Victorian London - Crime - Con-men - the match-girl

Sir, - At a time when our sympathies are so strongly excited on behalf of the suffering poor, every attempt at imposture ought to be exposed.
    Yesterday, in walking up Idol-lane, I saw a girl lying on the pavement weeping over and gathering up a quantity of matches which lay scattered beside her. In the hurry of business I passed on, and my heart reproached me afterwards for not having administered to her relief when two or three pence would have repaired the damage. To-day, in Cullum-street, a girl was in the same situation with a pair of common varnished prints in frames, through one of which was a hole, as if he hand had accidentally fallen through. She appeared in the greatest grief, and I gave her 6d.; when in the act of raising her head to return thanks, I discovered the match girl of yesterday. I charged her with it, which she stoutly denied; and my suspicions being strongly raised, I watched her. In Lime-street (so little a distance as that) I saw her deliberately throw herself down with the same pictures, and enact the same scene over again. On threatening to give her in charge of the police, after a good deal of blustering, she admitted the trick and promised if I would let her go this time she would never do so any more; and seeing no policeman at hand, I let her off, first recovering my 6d. I am told this is a stale device, but as it is new to me it may be so to some others of your readers.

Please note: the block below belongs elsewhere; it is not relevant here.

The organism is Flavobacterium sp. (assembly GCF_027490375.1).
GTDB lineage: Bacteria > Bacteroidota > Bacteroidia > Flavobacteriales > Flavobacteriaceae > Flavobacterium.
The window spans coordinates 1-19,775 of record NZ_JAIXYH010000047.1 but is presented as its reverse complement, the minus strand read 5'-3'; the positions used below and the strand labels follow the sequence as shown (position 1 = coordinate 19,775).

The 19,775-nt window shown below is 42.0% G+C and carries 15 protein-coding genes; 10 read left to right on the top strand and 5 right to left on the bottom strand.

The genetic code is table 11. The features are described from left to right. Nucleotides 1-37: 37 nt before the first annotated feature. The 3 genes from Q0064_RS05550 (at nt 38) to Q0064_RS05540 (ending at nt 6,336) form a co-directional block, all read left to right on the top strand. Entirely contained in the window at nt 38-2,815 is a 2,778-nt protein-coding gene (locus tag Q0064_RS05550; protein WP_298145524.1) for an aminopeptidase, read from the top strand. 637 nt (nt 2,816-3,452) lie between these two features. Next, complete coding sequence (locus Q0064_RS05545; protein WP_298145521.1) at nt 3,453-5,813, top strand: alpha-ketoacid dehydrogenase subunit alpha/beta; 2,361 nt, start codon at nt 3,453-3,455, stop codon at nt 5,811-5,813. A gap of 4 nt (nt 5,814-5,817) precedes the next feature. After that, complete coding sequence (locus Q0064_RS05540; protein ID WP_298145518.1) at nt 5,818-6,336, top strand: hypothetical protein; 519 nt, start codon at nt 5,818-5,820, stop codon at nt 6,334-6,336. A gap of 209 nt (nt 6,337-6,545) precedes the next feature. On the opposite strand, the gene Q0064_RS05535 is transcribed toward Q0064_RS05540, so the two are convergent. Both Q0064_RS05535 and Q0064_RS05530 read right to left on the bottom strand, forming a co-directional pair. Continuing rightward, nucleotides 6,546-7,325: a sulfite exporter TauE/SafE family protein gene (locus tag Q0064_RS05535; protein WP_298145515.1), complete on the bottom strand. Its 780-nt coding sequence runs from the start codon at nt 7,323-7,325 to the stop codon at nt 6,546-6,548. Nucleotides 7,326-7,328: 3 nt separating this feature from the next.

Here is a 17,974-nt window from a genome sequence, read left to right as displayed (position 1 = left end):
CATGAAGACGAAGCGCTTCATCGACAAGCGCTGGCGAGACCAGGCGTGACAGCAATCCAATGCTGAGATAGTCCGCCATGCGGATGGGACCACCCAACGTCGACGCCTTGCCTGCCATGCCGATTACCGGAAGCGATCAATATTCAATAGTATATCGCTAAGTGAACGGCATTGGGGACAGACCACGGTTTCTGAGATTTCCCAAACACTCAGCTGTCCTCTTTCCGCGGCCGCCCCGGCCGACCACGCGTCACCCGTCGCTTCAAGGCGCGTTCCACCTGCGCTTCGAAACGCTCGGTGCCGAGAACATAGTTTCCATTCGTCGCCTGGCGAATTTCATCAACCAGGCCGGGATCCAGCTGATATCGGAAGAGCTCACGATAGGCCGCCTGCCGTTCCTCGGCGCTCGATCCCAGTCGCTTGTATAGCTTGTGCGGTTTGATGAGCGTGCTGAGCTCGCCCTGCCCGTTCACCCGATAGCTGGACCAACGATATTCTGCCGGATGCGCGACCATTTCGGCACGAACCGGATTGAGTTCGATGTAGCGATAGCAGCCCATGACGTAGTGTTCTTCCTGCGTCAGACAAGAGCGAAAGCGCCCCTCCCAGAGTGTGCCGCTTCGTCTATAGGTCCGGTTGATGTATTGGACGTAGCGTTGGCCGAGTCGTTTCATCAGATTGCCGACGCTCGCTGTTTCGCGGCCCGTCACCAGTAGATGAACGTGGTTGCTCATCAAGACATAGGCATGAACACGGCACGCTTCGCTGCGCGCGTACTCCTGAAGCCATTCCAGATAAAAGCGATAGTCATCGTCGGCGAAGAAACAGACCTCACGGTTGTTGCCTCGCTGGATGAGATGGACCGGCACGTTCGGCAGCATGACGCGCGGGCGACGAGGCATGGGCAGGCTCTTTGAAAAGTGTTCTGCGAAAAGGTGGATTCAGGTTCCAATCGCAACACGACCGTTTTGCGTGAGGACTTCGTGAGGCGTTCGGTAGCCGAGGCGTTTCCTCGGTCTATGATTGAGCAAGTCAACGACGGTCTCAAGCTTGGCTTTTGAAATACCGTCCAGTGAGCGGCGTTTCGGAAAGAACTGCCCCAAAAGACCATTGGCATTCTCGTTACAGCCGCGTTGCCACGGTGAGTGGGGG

I am, Sir, your obedient servant,
11, Mincing-lane, Jan.12.            W.C.

letter to The Times, January 16, 1850